1 Gynækologisk Klinik, Juliane Marie Centre, Rigshospitalet, The Capital Region of Denmark2 Research Centre for Prevention and Health, FCFS, The Capital Region of Denmark3 unknown
OBJECTIVE: To investigate the association between socioeconomic position (assessed by education, employment, and income) and complications following hysterectomy and assess the role of lifestyle, co-morbidity and clinical conditions on the relation. DESIGN: Register-based cohort study. SETTING AND POPULATION: The study included nearly all Danish women (n=22,150) registered with a benign elective hysterectomy in the Danish Hysterectomy Database in the 2004-2008 period. MAIN OUTCOME MEASURES: Data were analyzed using logistic regression models estimating the odds ratio with 95% confidence intervals. METHODS: Complications following hysterectomy. RESULTS: Seventeen percent of the women experienced complications in relation to the hysterectomy. Women with less than high school education and women not employed had higher odds of infection, complications and readmission than women with more than high school education and employed women. Furthermore, non-employed women had higher odds of hospitalization >4 days than women in employment. Lifestyle factors (smoking and body mass index) and co-morbidity status seemed to explain most of the social differences. However, an association between women with less than high school education and all complications remained unexplained. Furthermore, differences in lifestyle and co-morbidity status only partially explained the higher odds of infection, complications and hospitalization >4 days for women out of employment compared to women in employment. CONCLUSION: Women with low socioeconomic position have significantly higher odds of complications following hysterectomy than women with high socioeconomic position. Unhealthy lifestyle and presence of co-morbidity in women with low socioeconomic position partially explains the differences in complications. This article is protected by copyright. All rights reserved.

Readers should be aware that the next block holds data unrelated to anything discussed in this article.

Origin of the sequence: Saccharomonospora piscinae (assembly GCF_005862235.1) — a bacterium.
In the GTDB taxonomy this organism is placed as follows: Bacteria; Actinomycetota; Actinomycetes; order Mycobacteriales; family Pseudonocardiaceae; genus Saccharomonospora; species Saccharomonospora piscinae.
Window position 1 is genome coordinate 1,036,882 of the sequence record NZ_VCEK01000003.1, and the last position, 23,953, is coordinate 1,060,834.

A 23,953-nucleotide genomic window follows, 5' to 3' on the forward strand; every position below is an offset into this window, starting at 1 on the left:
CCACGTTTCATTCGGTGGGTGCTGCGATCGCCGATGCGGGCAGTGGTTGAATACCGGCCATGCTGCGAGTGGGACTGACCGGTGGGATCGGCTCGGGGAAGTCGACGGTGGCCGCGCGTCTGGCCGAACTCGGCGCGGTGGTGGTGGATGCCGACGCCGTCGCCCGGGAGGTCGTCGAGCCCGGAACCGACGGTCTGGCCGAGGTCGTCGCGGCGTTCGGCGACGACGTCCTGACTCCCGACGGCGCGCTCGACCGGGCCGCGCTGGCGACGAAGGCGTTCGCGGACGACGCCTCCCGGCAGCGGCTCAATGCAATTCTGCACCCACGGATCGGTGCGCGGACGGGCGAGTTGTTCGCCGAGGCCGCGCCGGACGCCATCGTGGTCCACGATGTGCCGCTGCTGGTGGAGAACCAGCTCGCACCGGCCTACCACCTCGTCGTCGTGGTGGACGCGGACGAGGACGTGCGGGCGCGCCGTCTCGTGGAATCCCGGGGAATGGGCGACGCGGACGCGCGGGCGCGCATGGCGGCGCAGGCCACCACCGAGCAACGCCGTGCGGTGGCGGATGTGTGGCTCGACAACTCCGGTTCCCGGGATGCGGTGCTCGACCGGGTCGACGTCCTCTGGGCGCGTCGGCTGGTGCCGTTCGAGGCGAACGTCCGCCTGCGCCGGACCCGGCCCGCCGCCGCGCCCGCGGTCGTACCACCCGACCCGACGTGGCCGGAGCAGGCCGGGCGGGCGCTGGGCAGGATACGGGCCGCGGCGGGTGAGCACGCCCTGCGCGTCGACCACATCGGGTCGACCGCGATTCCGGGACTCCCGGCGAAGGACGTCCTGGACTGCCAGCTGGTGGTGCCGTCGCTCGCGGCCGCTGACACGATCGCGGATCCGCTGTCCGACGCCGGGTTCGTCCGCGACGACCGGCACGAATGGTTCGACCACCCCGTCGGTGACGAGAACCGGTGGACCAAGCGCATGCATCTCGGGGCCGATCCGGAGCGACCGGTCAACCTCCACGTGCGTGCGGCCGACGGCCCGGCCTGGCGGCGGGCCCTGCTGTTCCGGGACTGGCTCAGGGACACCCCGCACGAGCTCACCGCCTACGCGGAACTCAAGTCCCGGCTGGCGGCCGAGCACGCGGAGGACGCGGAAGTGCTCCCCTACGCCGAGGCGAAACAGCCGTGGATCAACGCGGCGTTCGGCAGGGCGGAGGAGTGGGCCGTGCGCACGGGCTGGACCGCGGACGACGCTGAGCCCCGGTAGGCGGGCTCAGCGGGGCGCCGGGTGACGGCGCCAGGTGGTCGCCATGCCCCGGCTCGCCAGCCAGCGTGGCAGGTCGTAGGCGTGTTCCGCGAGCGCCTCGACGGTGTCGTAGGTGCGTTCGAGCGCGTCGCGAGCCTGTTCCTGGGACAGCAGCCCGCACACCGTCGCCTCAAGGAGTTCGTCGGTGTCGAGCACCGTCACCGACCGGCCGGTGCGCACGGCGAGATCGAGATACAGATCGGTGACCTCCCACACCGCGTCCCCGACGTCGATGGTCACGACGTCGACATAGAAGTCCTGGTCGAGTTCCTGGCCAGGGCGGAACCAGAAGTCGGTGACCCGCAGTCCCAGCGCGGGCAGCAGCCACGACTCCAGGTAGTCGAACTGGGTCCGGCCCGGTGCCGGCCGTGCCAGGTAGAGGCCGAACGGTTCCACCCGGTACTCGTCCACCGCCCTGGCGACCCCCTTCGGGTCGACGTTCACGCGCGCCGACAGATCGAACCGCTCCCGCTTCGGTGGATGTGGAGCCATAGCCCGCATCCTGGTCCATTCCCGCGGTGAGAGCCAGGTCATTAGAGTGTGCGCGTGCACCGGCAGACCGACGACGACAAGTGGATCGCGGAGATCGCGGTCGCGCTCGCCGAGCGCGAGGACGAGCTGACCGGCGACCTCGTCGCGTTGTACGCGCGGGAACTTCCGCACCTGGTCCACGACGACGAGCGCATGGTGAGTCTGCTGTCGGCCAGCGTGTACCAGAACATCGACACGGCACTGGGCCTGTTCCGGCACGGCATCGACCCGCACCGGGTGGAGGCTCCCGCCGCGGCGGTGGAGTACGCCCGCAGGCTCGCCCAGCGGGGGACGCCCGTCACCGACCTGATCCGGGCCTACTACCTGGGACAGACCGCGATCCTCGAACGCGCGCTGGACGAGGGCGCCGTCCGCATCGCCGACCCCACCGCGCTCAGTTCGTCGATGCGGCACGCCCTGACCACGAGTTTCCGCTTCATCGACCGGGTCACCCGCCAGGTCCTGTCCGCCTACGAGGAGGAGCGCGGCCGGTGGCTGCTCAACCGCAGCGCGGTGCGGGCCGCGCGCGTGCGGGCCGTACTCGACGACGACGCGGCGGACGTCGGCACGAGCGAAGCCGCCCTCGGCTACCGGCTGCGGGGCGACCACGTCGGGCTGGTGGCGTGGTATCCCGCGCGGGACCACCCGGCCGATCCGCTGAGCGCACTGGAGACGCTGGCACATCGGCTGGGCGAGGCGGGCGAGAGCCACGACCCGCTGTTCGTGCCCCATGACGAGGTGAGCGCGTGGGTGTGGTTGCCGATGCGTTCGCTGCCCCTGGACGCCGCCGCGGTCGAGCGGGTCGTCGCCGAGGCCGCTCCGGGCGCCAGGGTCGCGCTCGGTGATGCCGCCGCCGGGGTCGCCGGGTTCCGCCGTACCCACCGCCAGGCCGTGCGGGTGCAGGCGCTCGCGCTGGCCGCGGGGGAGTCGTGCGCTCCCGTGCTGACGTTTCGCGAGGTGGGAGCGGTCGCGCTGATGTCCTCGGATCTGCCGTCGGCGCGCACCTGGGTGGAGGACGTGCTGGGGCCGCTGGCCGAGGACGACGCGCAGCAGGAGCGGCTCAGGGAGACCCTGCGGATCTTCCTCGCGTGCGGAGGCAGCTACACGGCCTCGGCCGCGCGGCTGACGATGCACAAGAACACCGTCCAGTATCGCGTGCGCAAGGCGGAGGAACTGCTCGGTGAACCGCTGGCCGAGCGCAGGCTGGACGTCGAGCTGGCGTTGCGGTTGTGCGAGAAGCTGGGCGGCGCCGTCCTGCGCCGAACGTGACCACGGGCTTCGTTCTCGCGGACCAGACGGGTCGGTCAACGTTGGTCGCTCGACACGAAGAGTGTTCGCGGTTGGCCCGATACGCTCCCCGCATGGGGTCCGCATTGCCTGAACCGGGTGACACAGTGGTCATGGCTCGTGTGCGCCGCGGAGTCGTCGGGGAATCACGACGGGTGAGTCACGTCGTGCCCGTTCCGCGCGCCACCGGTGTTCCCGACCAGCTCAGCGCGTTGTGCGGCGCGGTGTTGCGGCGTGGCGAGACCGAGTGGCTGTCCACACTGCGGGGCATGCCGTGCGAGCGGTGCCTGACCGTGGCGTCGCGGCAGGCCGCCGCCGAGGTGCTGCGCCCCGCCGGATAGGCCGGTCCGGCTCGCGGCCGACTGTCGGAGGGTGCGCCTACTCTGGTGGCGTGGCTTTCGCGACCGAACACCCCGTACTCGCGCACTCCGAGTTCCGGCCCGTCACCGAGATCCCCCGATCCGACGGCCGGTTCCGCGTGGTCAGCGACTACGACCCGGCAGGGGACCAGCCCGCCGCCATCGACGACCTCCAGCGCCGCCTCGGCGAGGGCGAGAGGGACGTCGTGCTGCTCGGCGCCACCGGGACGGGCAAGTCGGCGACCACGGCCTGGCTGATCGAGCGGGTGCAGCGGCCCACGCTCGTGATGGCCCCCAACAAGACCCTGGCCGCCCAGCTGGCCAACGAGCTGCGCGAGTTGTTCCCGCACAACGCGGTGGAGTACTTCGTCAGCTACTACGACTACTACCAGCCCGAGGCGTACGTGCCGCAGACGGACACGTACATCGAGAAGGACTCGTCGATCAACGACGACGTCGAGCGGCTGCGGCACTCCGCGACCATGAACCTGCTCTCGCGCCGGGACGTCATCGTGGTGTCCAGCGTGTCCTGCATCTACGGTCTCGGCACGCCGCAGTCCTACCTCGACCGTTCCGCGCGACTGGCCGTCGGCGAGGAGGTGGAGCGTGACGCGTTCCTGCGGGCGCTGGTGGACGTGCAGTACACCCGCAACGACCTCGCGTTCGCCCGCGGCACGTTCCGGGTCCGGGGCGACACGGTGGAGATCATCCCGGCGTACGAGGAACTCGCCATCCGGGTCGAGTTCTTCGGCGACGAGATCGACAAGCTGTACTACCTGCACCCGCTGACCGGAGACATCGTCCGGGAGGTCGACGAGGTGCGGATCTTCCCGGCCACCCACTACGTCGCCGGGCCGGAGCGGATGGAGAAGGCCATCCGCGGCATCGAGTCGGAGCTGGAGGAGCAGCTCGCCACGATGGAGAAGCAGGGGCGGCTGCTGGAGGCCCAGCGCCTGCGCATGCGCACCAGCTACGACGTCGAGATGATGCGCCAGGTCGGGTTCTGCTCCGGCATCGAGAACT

Acta Obstetricia Et Gynecologica Scandinavica, 2014, Vol 93, Issue 9, p. 926-34